KRAB-type zinc-finger proteins PITA and PISA specifically regulate p53-dependent glycolysis and mitochondrial respiration.Cell Res. 2018 May; 28(5):572-592.CR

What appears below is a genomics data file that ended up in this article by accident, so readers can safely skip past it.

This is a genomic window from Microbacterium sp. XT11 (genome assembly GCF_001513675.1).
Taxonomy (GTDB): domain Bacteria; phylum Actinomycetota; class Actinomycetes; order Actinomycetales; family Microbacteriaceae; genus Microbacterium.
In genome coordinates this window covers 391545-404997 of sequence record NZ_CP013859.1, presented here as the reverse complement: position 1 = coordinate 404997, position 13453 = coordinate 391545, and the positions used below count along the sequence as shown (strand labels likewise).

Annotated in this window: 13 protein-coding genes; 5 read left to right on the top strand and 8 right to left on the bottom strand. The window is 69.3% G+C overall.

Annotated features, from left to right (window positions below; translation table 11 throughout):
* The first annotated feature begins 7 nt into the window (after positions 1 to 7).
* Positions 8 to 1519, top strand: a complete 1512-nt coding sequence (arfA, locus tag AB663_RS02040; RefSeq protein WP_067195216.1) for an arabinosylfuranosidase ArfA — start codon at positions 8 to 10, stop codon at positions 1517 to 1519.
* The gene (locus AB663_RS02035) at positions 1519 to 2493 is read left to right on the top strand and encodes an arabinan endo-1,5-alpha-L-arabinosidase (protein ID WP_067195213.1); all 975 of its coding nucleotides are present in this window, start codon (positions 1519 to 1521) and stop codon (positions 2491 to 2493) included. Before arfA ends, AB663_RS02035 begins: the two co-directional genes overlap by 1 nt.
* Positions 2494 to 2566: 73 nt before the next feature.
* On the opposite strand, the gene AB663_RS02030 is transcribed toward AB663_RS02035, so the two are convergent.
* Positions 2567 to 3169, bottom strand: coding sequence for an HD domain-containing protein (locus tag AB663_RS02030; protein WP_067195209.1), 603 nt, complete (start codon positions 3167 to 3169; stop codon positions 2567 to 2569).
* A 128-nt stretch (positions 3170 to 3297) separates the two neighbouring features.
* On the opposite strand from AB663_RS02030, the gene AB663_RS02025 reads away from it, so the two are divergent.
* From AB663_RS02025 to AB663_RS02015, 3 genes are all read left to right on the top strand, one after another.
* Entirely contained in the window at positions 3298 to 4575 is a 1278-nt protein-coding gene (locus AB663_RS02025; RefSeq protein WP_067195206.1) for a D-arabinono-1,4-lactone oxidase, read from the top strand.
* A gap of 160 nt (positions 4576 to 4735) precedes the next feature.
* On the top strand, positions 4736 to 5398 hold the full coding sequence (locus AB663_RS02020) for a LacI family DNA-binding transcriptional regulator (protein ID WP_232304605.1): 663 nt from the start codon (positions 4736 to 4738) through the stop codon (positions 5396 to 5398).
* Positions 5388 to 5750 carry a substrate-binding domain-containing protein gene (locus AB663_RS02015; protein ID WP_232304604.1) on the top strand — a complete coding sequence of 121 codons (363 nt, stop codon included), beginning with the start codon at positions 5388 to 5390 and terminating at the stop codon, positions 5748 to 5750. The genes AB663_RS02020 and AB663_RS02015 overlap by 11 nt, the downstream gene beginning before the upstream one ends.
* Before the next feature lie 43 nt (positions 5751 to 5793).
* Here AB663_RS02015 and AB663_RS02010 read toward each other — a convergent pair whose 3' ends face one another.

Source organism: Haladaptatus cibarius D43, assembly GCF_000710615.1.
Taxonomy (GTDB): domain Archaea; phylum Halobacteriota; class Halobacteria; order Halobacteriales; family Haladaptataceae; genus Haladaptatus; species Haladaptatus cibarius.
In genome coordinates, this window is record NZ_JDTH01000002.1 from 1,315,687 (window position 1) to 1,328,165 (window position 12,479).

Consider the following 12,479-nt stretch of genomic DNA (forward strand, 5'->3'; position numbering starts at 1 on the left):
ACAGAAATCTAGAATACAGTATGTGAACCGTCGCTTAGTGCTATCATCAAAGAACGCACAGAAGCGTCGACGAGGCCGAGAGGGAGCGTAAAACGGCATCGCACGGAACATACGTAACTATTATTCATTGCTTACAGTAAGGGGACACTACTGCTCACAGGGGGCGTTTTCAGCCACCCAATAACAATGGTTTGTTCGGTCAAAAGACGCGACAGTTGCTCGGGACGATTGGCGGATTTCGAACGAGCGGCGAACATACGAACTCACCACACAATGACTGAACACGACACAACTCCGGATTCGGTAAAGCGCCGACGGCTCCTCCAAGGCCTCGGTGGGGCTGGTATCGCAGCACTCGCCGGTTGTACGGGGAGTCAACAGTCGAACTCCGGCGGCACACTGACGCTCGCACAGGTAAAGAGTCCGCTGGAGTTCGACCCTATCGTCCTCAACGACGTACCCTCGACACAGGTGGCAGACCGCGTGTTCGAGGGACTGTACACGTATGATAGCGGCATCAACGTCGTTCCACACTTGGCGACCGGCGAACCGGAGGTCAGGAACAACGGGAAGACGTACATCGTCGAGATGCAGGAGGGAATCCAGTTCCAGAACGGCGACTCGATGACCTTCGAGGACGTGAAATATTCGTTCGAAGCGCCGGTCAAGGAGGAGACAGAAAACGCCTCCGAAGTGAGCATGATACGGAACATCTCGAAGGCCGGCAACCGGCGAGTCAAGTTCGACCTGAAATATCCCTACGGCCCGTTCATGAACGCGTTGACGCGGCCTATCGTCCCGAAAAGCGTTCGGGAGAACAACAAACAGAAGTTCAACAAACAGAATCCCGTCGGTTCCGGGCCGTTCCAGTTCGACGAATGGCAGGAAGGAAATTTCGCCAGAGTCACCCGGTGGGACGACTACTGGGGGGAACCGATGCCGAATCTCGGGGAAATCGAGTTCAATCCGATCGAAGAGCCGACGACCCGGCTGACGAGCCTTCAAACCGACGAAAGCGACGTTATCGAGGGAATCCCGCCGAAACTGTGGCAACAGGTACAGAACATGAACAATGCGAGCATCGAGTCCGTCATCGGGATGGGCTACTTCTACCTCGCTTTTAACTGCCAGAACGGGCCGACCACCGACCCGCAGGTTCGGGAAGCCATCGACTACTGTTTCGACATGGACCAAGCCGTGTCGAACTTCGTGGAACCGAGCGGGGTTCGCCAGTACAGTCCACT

Few p53 regulators participate in selective control of p53-mediated cellular metabolism. How p53-mediated aerobic and glycolytic pathways are negatively regulated remains largely unclear. Here, we identified two KRAB-type zinc-finger proteins, PITA (p53 inhibitor of TIGAR activation) and PISA (p53 inhibitor of SCO2 activation), as selective regulators of p53 in metabolic control. PITA and PISA interact with p53 and specifically suppress transcription of the glycolysis regulator TIGAR and the oxidation phosphorylation regulator SCO2, respectively. Importantly, PITA transgenic mice exhibited increased 6-phosphofructokinase 1 (PFK1) activity and an elevated glycolytic rate, whereas PISA transgenic mice had decreased cytochrome c oxidase activity and reduced mitochondrial respiration. In response to glucose starvation, PITA dissociates from p53, resulting in activation of p53 and induction of TIGAR, which inhibited aerobic glycolysis. Prolonged starvation leads to PISA dissociation from p53 and induction of SCO2 and p53-promoted mitochondrial respiration. The dynamic regulation of PITA and PISA upon metabolic stress is dependent on ATM kinase-mediated phosphorylation of PITA and PISA. Furthermore, in human colorectal cancers, the elevated expression of PITA and PISA correlates with cancer progression. Depletion of PITA or PISA in colorectal cancer cells reduced the cell proliferation, migration and invasion. These results identify PITA and PISA as selective regulators of p53-mediated glycolysis and mitochondrial respiration and provide novel insights into the role of p53 network in cell metabolic control.